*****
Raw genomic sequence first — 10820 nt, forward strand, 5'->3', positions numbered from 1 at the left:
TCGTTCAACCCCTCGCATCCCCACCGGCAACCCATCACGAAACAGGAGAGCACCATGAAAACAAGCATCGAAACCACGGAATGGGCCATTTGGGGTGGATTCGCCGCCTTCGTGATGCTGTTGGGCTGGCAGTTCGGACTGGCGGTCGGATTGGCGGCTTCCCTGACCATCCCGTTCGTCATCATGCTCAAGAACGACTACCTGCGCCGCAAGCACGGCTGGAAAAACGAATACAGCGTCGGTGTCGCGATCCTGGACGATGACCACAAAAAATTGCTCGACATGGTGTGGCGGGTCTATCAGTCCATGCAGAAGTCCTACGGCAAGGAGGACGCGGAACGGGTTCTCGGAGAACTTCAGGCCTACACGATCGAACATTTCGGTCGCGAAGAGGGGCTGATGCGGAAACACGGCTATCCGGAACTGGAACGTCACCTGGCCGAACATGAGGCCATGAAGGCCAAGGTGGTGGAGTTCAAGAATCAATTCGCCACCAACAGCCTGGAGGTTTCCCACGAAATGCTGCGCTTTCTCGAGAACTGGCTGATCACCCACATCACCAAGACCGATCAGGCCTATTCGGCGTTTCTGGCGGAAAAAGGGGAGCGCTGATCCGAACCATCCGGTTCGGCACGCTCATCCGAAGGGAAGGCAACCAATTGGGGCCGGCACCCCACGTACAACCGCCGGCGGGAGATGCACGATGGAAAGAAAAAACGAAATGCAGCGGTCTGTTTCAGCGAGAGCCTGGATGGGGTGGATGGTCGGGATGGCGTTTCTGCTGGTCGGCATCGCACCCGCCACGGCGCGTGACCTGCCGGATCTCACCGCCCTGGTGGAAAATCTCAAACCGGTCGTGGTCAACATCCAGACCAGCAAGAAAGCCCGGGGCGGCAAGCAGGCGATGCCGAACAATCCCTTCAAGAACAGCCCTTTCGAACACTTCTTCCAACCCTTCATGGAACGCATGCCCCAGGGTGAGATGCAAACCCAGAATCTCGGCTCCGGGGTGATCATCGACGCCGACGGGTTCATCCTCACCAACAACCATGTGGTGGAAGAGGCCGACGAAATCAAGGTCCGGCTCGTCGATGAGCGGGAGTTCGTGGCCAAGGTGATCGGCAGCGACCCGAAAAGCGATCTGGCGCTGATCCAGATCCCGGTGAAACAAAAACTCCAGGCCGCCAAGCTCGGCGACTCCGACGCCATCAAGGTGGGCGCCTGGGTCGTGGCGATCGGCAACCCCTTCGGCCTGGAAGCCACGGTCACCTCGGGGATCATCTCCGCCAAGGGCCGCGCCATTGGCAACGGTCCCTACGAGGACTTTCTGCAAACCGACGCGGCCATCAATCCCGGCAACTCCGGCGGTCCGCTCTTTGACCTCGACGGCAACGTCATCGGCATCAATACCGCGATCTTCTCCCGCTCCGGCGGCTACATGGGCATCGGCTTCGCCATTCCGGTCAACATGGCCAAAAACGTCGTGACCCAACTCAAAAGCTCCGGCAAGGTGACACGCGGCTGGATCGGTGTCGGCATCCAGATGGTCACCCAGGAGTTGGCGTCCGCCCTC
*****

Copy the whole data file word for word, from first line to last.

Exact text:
Raw genomic sequence first — 10820 nt, forward strand, 5'->3', positions numbered from 1 at the left:
TCGTTCAACCCCTCGCATCCCCACCGGCAACCCATCACGAAACAGGAGAGCACCATGAAAACAAGCATCGAAACCACGGAATGGGCCATTTGGGGTGGATTCGCCGCCTTCGTGATGCTGTTGGGCTGGCAGTTCGGACTGGCGGTCGGATTGGCGGCTTCCCTGACCATCCCGTTCGTCATCATGCTCAAGAACGACTACCTGCGCCGCAAGCACGGCTGGAAAAACGAATACAGCGTCGGTGTCGCGATCCTGGACGATGACCACAAAAAATTGCTCGACATGGTGTGGCGGGTCTATCAGTCCATGCAGAAGTCCTACGGCAAGGAGGACGCGGAACGGGTTCTCGGAGAACTTCAGGCCTACACGATCGAACATTTCGGTCGCGAAGAGGGGCTGATGCGGAAACACGGCTATCCGGAACTGGAACGTCACCTGGCCGAACATGAGGCCATGAAGGCCAAGGTGGTGGAGTTCAAGAATCAATTCGCCACCAACAGCCTGGAGGTTTCCCACGAAATGCTGCGCTTTCTCGAGAACTGGCTGATCACCCACATCACCAAGACCGATCAGGCCTATTCGGCGTTTCTGGCGGAAAAAGGGGAGCGCTGATCCGAACCATCCGGTTCGGCACGCTCATCCGAAGGGAAGGCAACCAATTGGGGCCGGCACCCCACGTACAACCGCCGGCGGGAGATGCACGATGGAAAGAAAAAACGAAATGCAGCGGTCTGTTTCAGCGAGAGCCTGGATGGGGTGGATGGTCGGGATGGCGTTTCTGCTGGTCGGCATCGCACCCGCCACGGCGCGTGACCTGCCGGATCTCACCGCCCTGGTGGAAAATCTCAAACCGGTCGTGGTCAACATCCAGACCAGCAAGAAAGCCCGGGGCGGCAAGCAGGCGATGCCGAACAATCCCTTCAAGAACAGCCCTTTCGAACACTTCTTCCAACCCTTCATGGAACGCATGCCCCAGGGTGAGATGCAAACCCAGAATCTCGGCTCCGGGGTGATCATCGACGCCGACGGGTTCATCCTCACCAACAACCATGTGGTGGAAGAGGCCGACGAAATCAAGGTCCGGCTCGTCGATGAGCGGGAGTTCGTGGCCAAGGTGATCGGCAGCGACCCGAAAAGCGATCTGGCGCTGATCCAGATCCCGGTGAAACAAAAACTCCAGGCCGCCAAGCTCGGCGACTCCGACGCCATCAAGGTGGGCGCCTGGGTCGTGGCGATCGGCAACCCCTTCGGCCTGGAAGCCACGGTCACCTCGGGGATCATCTCCGCCAAGGGCCGCGCCATTGGCAACGGTCCCTACGAGGACTTTCTGCAAACCGACGCGGCCATCAATCCCGGCAACTCCGGCGGTCCGCTCTTTGACCTCGACGGCAACGTCATCGGCATCAATACCGCGATCTTCTCCCGCTCCGGCGGCTACATGGGCATCGGCTTCGCCATTCCGGTCAACATGGCCAAAAACGTCGTGACCCAACTCAAAAGCTCCGGCAAGGTGACACGCGGCTGGATCGGTGTCGGCATCCAGATGGTCACCCAGGAGTTGGCGTCCGCCCTC